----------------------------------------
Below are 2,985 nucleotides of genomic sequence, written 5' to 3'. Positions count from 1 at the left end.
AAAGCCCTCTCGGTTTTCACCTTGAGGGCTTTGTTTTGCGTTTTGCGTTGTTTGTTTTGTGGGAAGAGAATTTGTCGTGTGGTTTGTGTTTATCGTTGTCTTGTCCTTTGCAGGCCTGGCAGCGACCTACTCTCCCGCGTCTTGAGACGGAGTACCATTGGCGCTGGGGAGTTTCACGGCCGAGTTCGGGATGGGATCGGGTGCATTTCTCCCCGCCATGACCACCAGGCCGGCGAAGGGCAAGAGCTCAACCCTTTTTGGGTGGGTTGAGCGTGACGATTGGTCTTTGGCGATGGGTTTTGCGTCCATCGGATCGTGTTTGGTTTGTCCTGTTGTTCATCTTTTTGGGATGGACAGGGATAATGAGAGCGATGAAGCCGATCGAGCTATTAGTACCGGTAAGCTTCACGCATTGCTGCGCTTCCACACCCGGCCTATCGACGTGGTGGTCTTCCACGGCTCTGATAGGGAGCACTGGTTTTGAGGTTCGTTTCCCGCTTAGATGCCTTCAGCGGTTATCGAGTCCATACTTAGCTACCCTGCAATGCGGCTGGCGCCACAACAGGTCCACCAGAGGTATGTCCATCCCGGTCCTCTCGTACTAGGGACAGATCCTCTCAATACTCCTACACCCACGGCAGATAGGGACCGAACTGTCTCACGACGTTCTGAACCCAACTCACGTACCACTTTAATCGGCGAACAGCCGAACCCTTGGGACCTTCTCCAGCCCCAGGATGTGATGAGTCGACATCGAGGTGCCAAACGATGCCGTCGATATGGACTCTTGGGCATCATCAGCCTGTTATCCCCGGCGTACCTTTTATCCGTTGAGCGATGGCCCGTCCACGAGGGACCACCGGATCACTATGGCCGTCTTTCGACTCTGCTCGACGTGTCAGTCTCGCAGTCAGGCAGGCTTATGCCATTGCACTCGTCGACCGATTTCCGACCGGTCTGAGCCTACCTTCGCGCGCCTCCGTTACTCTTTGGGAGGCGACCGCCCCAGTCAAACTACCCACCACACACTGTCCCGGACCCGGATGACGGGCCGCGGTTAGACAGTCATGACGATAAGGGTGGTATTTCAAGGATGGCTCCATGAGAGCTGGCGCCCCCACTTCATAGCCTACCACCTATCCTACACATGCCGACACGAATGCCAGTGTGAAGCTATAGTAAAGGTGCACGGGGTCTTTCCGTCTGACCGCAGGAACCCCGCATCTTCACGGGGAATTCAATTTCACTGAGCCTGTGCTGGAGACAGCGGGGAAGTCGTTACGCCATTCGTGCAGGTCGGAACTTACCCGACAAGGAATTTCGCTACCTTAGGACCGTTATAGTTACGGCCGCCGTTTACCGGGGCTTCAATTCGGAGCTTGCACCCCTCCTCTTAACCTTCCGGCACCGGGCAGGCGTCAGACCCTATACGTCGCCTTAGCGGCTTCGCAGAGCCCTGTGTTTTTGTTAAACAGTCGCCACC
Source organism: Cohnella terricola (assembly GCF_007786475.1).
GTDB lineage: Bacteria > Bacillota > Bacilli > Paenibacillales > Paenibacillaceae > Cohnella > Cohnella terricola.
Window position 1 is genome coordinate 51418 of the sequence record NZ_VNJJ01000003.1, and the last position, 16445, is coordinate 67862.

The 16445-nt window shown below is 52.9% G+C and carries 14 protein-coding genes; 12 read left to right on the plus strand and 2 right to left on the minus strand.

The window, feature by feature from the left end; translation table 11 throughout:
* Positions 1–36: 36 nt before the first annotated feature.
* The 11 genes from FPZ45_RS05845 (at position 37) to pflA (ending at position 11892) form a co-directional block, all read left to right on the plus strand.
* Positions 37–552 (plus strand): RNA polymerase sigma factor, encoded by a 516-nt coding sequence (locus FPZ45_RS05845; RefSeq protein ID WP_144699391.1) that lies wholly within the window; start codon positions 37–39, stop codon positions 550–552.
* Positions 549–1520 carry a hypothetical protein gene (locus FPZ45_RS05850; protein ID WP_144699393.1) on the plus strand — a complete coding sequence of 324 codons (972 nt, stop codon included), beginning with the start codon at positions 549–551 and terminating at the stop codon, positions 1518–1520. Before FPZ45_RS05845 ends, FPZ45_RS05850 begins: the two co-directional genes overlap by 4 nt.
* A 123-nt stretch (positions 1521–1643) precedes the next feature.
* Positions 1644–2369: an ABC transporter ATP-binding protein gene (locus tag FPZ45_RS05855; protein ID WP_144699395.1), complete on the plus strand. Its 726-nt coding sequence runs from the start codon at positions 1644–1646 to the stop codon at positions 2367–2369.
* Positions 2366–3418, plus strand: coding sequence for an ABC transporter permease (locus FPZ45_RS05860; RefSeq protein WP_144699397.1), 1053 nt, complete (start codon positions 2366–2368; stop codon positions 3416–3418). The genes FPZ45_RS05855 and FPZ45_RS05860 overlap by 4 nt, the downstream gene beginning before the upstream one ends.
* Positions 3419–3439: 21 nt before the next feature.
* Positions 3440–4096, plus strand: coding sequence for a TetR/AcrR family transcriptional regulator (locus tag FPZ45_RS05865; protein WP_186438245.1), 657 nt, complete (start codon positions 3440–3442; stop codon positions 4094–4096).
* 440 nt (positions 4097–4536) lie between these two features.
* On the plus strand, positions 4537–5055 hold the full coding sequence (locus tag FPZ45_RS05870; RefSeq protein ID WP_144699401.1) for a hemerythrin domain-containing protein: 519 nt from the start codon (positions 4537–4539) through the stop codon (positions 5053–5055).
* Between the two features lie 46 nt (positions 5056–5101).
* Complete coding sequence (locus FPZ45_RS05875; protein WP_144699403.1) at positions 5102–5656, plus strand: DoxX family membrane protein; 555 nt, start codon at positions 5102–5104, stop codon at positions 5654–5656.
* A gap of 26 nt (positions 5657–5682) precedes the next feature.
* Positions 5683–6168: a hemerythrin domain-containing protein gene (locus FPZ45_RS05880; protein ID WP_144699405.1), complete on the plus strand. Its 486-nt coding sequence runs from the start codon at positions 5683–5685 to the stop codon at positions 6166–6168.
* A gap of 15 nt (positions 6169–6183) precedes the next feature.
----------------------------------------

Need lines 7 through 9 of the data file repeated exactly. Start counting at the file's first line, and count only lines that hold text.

The window, feature by feature from the left end; translation table 11 throughout:
* Positions 1–36: 36 nt before the first annotated feature.
* The 11 genes from FPZ45_RS05845 (at position 37) to pflA (ending at position 11892) form a co-directional block, all read left to right on the plus strand.